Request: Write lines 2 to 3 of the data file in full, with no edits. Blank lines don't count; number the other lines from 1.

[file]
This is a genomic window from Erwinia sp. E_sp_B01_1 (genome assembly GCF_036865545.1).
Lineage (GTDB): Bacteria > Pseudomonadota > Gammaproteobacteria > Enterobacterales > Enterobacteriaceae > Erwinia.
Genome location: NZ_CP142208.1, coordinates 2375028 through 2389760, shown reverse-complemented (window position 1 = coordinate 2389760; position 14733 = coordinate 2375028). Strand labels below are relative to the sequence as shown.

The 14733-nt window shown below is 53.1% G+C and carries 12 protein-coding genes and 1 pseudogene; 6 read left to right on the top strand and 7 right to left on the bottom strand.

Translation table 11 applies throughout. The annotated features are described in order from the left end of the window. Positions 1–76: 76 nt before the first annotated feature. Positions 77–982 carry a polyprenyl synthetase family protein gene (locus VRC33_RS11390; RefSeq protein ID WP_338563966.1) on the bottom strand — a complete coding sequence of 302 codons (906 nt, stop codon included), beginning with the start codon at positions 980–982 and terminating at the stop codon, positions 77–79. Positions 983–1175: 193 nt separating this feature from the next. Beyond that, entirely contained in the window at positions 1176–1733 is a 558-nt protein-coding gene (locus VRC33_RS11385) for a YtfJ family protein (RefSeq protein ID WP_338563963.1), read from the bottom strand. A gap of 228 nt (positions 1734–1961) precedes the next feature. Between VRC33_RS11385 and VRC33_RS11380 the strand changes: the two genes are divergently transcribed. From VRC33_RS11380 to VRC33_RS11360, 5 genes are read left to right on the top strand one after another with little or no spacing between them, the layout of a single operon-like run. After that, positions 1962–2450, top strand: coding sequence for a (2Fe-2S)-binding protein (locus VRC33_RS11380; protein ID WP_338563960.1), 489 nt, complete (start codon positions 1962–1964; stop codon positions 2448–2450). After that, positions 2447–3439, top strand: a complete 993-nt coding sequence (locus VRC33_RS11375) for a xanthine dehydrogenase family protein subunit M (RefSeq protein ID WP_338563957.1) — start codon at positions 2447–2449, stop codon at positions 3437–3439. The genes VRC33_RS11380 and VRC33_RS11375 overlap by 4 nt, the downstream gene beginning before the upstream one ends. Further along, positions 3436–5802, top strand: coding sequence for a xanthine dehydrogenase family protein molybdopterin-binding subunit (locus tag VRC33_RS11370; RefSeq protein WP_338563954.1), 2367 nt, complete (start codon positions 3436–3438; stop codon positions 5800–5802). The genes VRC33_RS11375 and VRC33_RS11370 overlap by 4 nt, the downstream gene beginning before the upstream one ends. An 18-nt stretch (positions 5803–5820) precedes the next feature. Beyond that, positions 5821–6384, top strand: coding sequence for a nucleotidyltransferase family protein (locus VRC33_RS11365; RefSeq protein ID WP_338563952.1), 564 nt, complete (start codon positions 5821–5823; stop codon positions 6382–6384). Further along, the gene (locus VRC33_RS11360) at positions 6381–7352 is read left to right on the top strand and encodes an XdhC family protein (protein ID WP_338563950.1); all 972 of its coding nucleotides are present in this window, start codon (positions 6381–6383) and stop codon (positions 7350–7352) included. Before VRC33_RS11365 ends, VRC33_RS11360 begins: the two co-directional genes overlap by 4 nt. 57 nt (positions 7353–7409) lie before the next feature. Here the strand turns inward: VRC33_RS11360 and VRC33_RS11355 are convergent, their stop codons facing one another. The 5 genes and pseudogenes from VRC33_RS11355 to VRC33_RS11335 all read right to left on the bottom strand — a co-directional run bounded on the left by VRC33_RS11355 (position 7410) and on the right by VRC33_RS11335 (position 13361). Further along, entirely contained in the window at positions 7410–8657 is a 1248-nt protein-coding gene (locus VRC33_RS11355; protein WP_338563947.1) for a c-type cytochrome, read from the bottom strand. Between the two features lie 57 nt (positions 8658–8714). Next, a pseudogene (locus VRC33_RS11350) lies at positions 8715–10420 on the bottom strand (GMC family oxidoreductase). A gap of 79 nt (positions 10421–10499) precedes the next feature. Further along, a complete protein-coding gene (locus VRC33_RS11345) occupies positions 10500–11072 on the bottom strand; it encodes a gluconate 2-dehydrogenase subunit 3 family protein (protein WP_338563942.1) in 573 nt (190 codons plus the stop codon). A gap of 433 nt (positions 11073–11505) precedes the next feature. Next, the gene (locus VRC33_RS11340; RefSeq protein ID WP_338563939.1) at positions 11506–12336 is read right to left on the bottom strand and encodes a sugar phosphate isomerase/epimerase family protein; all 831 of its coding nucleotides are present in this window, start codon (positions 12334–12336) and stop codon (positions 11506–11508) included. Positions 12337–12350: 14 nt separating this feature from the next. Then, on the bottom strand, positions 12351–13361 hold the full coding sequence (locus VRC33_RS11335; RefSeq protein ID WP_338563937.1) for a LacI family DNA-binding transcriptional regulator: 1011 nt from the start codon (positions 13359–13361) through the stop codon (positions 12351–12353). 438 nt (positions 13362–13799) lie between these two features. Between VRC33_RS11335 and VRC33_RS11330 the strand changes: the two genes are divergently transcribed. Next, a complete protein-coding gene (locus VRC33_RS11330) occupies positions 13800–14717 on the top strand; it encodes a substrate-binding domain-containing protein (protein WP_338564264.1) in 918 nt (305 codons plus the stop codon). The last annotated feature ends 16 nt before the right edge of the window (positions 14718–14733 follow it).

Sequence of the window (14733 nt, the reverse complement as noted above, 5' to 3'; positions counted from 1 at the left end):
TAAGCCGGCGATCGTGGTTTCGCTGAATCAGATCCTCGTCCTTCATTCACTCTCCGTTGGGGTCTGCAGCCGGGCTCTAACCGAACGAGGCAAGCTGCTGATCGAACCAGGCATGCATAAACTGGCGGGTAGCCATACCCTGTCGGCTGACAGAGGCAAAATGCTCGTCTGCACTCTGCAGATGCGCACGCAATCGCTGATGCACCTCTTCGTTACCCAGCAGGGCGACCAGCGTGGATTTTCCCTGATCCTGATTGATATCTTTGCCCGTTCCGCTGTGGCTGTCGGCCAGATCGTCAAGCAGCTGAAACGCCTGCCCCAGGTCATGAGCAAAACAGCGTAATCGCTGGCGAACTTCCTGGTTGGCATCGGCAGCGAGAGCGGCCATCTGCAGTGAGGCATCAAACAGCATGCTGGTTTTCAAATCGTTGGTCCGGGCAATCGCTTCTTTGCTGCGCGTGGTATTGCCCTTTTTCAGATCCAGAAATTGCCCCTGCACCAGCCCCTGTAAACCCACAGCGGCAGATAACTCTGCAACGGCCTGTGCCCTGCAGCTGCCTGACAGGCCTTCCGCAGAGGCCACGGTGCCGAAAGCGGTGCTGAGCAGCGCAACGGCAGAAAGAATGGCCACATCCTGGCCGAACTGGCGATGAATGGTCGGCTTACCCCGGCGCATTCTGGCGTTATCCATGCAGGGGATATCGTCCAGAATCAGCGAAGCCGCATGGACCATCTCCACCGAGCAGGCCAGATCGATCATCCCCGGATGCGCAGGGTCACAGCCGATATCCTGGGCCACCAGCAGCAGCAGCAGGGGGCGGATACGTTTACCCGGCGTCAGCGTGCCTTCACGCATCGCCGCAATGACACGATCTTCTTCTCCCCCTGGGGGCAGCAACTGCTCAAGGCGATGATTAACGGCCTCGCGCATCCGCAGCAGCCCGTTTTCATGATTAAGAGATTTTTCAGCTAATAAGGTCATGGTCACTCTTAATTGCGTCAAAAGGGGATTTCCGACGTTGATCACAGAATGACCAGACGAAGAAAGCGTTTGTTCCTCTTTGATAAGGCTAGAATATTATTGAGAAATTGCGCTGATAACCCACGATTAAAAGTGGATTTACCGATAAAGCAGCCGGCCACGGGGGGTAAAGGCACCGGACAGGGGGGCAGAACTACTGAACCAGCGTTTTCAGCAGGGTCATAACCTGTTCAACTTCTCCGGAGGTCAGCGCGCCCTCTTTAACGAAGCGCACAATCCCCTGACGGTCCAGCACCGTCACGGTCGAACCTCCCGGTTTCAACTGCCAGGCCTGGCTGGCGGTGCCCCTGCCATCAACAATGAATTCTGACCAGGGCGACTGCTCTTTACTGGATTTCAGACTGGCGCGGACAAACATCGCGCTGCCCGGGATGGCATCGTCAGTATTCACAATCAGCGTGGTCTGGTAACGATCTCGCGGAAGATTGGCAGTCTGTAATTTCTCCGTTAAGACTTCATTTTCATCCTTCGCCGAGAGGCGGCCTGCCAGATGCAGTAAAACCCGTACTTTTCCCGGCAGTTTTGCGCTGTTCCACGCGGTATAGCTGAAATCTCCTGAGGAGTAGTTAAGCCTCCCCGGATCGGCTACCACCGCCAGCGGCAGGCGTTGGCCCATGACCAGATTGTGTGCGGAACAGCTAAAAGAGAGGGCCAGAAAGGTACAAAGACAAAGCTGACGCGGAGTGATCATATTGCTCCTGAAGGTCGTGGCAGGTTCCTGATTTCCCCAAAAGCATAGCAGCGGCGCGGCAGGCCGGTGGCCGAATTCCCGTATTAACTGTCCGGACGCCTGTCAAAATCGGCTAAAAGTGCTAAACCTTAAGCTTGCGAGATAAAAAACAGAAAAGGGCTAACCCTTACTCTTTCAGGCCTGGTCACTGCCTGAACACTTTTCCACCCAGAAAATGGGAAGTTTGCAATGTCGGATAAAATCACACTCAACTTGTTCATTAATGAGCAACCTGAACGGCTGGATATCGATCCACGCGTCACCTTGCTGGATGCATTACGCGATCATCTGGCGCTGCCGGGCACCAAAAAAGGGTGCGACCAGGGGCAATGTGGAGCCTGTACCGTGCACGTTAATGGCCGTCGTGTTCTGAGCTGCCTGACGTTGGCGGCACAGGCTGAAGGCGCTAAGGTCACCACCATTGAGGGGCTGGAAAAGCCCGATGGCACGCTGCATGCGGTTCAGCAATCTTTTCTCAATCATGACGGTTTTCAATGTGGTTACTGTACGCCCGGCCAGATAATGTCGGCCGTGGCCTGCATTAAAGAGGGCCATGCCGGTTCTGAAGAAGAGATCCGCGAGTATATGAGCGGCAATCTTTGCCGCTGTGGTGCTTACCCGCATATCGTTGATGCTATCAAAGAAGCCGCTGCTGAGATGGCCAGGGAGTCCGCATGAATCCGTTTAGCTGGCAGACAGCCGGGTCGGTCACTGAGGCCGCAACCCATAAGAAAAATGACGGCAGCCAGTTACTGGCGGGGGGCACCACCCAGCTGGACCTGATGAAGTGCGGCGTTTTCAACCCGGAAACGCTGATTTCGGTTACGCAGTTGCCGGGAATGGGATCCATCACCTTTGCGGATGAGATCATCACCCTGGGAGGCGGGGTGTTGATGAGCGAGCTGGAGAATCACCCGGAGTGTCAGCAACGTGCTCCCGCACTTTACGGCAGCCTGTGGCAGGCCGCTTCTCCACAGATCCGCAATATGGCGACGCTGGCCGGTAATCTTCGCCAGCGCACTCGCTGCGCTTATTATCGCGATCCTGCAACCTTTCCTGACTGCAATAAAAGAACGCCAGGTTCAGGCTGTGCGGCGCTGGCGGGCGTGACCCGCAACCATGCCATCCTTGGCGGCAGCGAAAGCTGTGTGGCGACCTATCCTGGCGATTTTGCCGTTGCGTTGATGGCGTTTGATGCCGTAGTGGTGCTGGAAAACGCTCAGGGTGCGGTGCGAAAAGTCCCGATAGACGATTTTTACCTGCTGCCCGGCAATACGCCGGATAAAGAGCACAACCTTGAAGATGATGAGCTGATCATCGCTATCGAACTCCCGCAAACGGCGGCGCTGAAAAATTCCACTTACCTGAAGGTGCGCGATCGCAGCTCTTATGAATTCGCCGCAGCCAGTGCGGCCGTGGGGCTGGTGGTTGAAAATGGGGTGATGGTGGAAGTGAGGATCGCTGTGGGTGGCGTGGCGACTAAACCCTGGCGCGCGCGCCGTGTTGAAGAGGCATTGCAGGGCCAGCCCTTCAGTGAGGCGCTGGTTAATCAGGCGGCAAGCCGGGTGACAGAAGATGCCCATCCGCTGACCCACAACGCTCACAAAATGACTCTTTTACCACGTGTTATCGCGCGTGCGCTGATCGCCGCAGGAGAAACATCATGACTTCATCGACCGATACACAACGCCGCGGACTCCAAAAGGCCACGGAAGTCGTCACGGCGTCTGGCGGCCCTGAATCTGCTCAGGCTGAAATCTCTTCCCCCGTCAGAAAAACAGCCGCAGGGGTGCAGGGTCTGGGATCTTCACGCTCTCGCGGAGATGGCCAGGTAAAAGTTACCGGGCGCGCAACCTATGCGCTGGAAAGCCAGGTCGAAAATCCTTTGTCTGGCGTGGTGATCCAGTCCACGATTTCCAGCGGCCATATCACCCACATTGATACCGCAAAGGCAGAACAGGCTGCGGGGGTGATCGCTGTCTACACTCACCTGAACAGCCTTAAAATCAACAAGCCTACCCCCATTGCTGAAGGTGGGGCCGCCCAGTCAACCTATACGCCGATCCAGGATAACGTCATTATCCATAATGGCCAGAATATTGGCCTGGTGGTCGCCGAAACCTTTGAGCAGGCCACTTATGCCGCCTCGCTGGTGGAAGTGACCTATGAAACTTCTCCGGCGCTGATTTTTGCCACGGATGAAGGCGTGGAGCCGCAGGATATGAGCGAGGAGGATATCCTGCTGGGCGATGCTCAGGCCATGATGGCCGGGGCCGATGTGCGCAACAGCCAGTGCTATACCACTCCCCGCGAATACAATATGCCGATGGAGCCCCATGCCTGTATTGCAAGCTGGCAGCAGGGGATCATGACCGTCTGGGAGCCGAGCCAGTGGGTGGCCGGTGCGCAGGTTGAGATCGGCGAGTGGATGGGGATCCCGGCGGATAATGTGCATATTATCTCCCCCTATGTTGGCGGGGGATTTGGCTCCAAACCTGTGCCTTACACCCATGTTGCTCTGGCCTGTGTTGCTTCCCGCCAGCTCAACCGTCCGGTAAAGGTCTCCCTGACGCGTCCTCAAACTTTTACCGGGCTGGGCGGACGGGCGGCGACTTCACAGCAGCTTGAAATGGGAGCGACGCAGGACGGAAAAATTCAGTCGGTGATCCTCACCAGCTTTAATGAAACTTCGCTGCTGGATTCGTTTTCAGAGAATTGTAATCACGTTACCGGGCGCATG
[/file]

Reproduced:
Lineage (GTDB): Bacteria > Pseudomonadota > Gammaproteobacteria > Enterobacterales > Enterobacteriaceae > Erwinia.
Genome location: NZ_CP142208.1, coordinates 2375028 through 2389760, shown reverse-complemented (window position 1 = coordinate 2389760; position 14733 = coordinate 2375028). Strand labels below are relative to the sequence as shown.